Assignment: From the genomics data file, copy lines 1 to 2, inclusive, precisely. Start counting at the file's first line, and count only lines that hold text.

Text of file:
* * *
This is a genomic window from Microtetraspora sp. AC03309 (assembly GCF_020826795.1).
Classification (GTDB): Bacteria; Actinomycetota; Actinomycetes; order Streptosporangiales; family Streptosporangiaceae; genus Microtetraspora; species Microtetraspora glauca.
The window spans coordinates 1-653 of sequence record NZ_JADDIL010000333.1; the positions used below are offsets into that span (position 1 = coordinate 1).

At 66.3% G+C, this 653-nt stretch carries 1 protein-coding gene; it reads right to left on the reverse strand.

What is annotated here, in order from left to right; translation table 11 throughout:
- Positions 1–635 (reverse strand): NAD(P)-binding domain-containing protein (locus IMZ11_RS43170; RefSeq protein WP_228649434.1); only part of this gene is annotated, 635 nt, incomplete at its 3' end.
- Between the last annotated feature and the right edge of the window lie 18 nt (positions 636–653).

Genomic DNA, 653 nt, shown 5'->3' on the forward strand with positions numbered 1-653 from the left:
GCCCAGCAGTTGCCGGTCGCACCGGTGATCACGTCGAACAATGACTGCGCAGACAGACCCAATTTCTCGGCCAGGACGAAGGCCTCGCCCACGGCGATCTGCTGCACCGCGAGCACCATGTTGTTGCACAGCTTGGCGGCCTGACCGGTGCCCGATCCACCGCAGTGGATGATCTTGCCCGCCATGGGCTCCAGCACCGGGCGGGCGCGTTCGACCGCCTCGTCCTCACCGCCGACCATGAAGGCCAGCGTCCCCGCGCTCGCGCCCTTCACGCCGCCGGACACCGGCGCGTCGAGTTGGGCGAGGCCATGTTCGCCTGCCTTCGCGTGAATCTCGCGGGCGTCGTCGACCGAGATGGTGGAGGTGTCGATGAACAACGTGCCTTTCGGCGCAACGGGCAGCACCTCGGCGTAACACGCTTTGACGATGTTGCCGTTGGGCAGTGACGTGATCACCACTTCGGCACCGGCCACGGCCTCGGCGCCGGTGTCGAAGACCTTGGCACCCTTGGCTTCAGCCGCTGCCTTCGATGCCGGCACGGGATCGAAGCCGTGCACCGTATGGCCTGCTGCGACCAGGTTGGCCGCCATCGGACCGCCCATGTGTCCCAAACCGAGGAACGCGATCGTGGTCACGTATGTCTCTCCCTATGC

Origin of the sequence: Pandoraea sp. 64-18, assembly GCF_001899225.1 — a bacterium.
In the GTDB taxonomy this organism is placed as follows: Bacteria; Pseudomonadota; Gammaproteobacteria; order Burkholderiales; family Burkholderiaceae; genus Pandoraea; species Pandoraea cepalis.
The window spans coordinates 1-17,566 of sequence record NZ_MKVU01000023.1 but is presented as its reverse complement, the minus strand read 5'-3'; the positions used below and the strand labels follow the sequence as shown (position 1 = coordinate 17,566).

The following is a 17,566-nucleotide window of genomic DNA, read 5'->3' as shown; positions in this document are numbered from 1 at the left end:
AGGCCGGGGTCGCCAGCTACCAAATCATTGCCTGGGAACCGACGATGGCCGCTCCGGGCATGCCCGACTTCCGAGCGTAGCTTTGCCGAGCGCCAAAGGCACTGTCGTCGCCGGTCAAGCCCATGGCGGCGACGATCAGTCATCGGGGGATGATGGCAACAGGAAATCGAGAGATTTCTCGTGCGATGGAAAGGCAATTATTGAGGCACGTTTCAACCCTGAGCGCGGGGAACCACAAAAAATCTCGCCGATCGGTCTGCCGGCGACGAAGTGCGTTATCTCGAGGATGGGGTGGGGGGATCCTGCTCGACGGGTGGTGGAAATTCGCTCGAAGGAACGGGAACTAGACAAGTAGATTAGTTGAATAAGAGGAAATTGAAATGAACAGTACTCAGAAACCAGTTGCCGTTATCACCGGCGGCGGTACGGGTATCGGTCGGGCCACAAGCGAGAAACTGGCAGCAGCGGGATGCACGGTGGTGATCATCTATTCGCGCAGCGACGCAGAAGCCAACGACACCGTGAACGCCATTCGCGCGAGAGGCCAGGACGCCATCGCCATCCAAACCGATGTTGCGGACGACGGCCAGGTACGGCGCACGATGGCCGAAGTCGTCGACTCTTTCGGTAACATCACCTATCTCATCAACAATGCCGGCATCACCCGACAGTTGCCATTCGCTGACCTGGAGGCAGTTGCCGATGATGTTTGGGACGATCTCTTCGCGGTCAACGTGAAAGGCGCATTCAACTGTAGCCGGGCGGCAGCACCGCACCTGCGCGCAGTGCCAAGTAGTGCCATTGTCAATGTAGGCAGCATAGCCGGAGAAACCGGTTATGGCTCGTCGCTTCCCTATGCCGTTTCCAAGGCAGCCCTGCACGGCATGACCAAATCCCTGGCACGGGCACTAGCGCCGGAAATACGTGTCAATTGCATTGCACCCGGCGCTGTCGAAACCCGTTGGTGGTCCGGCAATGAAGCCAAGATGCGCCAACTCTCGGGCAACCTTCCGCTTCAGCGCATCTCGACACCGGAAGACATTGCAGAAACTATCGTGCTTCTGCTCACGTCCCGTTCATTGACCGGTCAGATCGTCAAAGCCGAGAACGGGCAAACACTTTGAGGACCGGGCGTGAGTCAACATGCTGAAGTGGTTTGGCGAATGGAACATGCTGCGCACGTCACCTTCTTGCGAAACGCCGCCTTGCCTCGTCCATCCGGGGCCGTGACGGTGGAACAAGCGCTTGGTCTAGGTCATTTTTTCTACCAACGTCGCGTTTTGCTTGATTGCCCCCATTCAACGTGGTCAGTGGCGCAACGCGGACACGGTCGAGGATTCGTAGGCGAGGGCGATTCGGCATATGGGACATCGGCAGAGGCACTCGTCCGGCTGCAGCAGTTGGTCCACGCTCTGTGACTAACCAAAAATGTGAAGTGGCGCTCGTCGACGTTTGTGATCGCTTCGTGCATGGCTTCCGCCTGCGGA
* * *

This is a genomic window from Microtetraspora sp. AC03309 (assembly GCF_020826795.1).
Classification (GTDB): Bacteria; Actinomycetota; Actinomycetes; order Streptosporangiales; family Streptosporangiaceae; genus Microtetraspora; species Microtetraspora glauca.